Life Well Inspired

Have you given any thought to the cost of consecration?  Have you considered what it even means to live a life consecrated to the Lord?  Most people can fall in love with the idea of putting God first and living for Him. There is an idyllic rose-colored-glasses version of living a life sold out to God.  But it’s superficial.  We all start there as new believers, kind of like how love is blind in a new relationship. But then life happens. We begin to experience problems and difficulties that expose who the other person really is and we are forced to decide if we truly love that person or if we don’t. 

Walking with God is like that. We start out blind and on-fire, excited for this new relationship. And then the trials and problems start to creep in.  Things get mundane. Finding out more about God doesn’t make us run away from Him because of who He is, but we might run away on account of who we are and what is asked of us.  All the trials we encounter serve the purpose of growing and shaping us.  Before God can use us, he must bring us to a place where we are wholly and fully dependent on and trusting in Him. 

This is a painful but necessary process in the life of a believer. For some the trials are through parenting, others in their marriage, still others find financial hardships. There are plenty of other areas where hardships can come. In essence, God is pruning out the dead and diseased parts of us so that the healthy and good parts of us that God created to be used for His purposes can flourish.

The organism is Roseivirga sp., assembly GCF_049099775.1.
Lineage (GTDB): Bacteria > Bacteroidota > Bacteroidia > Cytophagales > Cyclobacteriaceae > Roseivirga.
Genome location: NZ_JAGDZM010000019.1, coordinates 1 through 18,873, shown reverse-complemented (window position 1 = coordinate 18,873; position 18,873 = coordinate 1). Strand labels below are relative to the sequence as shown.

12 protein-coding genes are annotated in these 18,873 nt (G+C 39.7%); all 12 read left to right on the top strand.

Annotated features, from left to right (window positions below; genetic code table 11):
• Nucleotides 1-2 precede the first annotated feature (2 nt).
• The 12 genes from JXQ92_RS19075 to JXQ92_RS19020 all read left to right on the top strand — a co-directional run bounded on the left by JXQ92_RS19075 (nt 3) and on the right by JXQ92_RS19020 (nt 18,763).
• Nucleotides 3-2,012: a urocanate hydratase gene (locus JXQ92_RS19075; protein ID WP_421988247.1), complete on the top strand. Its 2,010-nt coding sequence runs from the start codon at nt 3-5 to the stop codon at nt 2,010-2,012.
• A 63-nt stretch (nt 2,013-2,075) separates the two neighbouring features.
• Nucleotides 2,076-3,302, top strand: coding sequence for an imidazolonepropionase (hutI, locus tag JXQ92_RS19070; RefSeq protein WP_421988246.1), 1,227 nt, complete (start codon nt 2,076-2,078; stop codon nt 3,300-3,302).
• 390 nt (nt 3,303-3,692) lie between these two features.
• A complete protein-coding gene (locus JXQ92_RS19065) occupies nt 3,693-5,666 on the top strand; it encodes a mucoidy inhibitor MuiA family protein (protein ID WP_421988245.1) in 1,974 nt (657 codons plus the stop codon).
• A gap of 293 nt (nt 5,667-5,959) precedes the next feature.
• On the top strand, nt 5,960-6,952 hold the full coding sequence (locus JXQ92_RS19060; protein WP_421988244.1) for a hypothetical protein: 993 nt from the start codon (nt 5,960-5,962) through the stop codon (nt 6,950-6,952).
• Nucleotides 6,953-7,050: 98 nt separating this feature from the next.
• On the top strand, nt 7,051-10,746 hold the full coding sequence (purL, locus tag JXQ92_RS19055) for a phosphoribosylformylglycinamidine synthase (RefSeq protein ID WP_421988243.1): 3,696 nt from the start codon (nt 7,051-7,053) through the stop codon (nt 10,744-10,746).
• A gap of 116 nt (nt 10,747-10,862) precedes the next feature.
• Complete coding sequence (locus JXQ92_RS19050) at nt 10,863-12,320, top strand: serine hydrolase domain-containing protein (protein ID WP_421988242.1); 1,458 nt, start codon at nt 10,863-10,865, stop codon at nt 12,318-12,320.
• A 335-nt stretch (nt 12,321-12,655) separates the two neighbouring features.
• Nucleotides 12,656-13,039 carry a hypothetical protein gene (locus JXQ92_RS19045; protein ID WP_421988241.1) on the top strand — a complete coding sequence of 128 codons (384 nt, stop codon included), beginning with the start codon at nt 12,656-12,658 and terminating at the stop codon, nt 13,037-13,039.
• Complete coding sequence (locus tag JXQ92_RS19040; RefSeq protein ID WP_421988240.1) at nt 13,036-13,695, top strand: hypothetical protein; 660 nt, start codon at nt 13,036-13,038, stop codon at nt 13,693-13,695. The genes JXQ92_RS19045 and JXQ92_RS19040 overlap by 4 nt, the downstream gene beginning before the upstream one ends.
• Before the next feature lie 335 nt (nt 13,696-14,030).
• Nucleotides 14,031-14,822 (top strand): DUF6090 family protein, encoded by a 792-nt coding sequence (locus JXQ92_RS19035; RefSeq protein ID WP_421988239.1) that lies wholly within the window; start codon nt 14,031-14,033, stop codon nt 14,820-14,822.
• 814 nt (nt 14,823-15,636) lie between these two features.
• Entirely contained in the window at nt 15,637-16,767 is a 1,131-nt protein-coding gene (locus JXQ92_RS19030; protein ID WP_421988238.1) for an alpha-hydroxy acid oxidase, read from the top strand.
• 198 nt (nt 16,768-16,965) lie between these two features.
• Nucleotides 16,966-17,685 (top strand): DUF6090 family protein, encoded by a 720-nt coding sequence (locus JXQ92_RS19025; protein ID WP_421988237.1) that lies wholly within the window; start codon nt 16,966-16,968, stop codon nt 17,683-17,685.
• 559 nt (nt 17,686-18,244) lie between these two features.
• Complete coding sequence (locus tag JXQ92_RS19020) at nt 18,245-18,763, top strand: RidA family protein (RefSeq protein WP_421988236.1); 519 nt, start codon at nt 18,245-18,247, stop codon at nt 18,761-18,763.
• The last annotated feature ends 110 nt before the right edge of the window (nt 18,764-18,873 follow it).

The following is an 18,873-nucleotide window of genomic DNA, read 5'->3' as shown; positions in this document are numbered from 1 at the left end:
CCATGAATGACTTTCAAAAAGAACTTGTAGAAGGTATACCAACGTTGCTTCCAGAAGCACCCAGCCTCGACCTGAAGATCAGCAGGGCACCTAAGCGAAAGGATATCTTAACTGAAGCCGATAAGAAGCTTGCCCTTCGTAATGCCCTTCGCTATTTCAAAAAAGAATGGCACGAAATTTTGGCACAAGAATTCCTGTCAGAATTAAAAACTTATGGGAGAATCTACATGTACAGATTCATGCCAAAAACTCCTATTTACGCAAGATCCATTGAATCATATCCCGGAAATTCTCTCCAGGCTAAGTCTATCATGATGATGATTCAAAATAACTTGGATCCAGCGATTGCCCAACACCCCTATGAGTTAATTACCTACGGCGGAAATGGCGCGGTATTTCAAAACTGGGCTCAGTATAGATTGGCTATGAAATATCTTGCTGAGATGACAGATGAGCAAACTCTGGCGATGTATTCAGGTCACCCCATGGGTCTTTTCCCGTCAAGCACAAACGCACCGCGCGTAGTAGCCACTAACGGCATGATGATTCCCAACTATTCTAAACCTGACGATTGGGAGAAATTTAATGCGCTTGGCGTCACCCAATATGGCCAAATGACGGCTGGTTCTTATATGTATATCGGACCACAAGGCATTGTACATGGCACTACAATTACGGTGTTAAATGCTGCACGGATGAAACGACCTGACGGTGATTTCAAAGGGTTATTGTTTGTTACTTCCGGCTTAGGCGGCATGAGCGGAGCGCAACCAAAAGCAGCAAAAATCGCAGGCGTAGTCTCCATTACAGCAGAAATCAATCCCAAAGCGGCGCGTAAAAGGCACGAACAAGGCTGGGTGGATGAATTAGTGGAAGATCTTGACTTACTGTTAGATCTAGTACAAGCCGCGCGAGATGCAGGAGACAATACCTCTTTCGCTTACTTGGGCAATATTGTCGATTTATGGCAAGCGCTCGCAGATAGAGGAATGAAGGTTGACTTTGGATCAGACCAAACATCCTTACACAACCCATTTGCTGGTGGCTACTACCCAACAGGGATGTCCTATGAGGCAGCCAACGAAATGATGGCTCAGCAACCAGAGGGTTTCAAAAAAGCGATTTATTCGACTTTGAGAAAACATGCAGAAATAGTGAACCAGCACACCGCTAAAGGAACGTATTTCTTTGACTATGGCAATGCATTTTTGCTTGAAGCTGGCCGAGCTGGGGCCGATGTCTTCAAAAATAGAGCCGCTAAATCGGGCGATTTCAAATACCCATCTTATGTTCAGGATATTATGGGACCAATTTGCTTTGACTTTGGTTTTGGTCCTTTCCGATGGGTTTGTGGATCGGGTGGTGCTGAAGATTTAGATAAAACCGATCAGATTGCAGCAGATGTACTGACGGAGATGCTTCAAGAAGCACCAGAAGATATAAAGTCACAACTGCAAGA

The trials are the mark of God’s hand in the life of a Christian. As the years have passed, I came to take comfort in them. I began to see them as an assurance of my salvation because I know God would not be working in my life if I wasn’t one of His. Part of the spiritual journey includes a full surrender and complete devotion to the Lord.  Gone are the thoughts of all we can do for the Lord and the superficial understanding of what being devoted to the Lord is. One day we realize what the Lord has done for us and out of complete gratitude really devote ourselves to the Lord regardless of the cost

See, living a life fully consecrated to the Lord will cost us something and it takes spiritual maturity to understand and embrace that.  It affects every area of our lives and demands a change in our actions, in attitude, and in how we worship. 

 

Consecration means we obey and respect God with our actions.

The consecrated heart knows his place before the Lord. He understands God is holy and righteous and he is not therefore he must show that through respect and reverence. There must be a posture of humility as we come before the Lord in prayer and worship. We can’t flippantly act as though God is one of our peers or just another buddy.  If we are consecrated to the Lord, we will show reverence and respect to the Lord through our actions, as we seek to do things the way God wants them done.